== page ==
Top post on IndiBlogger.in, the community of Indian Bloggers

Wednesday, July 16, 2014

The best of times, the worst of times : The highs and lows of classroom teaching





Standing there, in the middle of a smoldering June afternoon, facing a window which had been shut to keep out Delhi’s heat and dust, cynosure of thirty odd pairs of eyes-the only words going through my mind were Charles Dickens lines from A tale of Two Cities: ' It was the best of times, It was the worst of times'. I looked abstractedly at the class .My head felt as if it was full of nothingness- all woolly headed. I knew there were a barrage of questions to be answered -the expectancy on those faces showed that they were waiting for me to say something. The patter of voices seemed to mix with the rhythm of the lines ,'...the worst of times, the worst of times, the..' A voice from somewhere  inside the nothingness of my head mockingly whispered-"serves you right for being so chuffed up about yesterday's session. Pride always comes before a fall, dear Anju". Yesterday! it seemed to belong to another age , to another person .

Yesterday was a morning session. I just about made it in time and rushed inside the classroom , convinced that there would be only a handful of students braving the blistering heat to attend an introductory session for their newly launched  batch. I scampered to the front of the classroom and turned to face the class. Surprise, surprise! the room was packed. And then the door opened and some more came in. They kept coming and suddenly it dawned that this was going to be the largest group I had ever taught-about sixty bright eyed, confident youngsters. I said something and it drew appreciative laughter. Encouraged, I carried on , ad libbing, involving them - telling them what needed to be told  and, miraculously ,making sense to all of them .After sometime it sank in that they were eagerly hanging on to my words, hugely enjoying the process of induction. And  I? -I was shamelessly playing to the gallery, speech full of witticisms, fielding queries effortlessly. Did I notice a touch of hero worship on a few faces? Maybe .Anything seemed possible that morning. My face flushed with the exaltation that comes with success, I ended the session and left.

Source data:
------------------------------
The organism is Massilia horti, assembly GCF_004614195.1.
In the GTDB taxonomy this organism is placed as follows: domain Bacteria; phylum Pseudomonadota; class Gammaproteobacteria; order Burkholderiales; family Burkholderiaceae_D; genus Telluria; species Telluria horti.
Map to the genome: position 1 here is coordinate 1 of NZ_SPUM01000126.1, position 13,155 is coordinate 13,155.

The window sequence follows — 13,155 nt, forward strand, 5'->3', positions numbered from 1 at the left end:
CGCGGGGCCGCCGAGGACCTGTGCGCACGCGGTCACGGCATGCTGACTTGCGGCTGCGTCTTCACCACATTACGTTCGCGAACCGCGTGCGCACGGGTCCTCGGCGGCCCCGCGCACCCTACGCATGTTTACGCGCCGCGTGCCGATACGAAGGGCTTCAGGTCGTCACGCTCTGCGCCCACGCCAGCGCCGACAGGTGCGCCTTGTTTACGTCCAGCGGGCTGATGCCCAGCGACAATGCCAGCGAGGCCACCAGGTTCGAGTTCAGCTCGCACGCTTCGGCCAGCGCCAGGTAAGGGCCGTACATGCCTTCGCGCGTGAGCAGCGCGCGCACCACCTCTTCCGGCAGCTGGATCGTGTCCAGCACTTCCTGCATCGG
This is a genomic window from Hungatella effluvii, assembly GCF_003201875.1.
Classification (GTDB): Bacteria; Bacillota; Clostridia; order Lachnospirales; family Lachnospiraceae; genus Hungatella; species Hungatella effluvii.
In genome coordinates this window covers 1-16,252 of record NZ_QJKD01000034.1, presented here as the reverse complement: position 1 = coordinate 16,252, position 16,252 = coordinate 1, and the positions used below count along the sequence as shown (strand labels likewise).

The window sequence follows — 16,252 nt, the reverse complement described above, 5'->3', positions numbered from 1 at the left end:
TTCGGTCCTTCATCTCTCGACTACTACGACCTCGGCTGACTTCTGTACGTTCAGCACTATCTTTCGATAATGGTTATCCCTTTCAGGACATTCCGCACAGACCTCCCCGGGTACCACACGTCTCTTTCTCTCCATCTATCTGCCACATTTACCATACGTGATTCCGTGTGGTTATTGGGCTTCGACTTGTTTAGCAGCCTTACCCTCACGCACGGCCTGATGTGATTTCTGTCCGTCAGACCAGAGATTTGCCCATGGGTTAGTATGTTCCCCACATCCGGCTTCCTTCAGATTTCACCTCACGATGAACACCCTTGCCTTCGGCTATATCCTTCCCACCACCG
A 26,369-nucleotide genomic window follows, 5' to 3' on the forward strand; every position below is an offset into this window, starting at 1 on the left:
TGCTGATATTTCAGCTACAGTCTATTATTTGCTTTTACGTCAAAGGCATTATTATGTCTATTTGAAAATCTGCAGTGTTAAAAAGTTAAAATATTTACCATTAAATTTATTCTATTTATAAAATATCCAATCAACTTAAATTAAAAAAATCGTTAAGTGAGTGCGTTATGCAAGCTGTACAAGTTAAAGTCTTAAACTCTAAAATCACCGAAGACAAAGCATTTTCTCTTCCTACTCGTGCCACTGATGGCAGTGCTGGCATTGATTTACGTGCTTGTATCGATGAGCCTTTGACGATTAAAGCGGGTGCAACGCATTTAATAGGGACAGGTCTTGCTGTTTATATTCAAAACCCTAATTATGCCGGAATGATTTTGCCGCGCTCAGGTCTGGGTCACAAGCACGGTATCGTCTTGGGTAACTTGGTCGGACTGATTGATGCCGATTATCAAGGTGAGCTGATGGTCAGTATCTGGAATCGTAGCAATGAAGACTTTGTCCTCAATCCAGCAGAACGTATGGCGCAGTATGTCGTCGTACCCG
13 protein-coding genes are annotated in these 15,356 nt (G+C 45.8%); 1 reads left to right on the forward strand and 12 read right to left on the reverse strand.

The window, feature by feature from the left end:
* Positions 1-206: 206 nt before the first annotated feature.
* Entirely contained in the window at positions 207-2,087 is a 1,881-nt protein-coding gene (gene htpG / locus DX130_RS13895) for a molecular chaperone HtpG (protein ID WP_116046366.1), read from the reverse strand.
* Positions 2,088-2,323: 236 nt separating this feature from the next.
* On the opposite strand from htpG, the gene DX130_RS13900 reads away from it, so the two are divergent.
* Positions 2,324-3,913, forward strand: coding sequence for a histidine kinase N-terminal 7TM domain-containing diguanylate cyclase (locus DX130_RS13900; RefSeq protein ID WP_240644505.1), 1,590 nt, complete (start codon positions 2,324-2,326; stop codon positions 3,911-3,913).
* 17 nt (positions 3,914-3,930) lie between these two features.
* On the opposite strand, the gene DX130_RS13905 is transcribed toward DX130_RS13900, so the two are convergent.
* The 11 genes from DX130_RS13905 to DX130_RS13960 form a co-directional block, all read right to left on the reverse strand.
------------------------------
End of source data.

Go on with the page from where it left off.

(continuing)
A titter from the group sitting at the back brought me back to the heat soaked  noon. I opened my mouth and said something. It seemed to open a floodgate of more questions-" how?  Why not option a?  And why not option c?" And with the questions came the realization that somewhere, like Arvind Kejriwal, I was losing the plot .That I was , again like Arvind, allowing myself to drift. Was I going to let it happen?
Nah, certainly not.Not I.

I looked at the tittering group at the back and asked them to repeat their question. One of them did so .Making the question a take off point I launched into a lengthy , elaborate and technical explanation of the concept behind it. Twenty minutes later I stopped and said ,' ask me". Most of them by now had a glazed and glassy look in their eyes. The group at the back was quiet. A couple of queries were raised and  duly answered.
And then I announced- o.k, since all the concepts have been revised and queries answered let us get into test mould. There were no titters to be heard after that.

I had managed to salvage the situation. Will Kejriwal be able to do so?

4 comments:

  1. Dear Anju!
    Your post transported me back to the time when my mother was a teacher ( she retired a decade ago) and the hold she had on her students...In fact, in your post I was only visualising her in your place and found a lot of similarities between the two of you....'dynamic personality' being on the top of the list! Having your students "hanging on to your words" speaks a lot about what fabulous teachers you ( and mum) are!

    ReplyDelete
  2. Had you been in Chennai or South India, you'd have been much happier, as a teacher. There is this strong urge to "discipline" kids from a very young age and hence most of them are not allowed to ask questions at all, most of the time! :)

    Destination Infinity

    ReplyDelete
    Replies
    1. Well, your comment has made me smile and also shake my head. I think you missed the whole point of my post- which is all about the high and low point of a teacher. Nowhere is the post about a disciplinarian and a autocratic figure. The discipline factor only peeps in on the 'low' day when the teacher realizes that things are more or less slipping out of control and thjen gathers herself to ensure that calm ensues after the chaos...
      Are you in discipline loving Chennai ,by the way?

      Delete
  3. We are impressed by your writing. We are inviting you to adviceadda.com to write as a contributing writer. We need you our noble cause of providing help to teenager and youth via motivational, inspiring articles.
    Just have a look at what some of the writers have contributed to us.
    http://adviceadda.com/read-article/13-be-fighter-dream-bigger

    ReplyDelete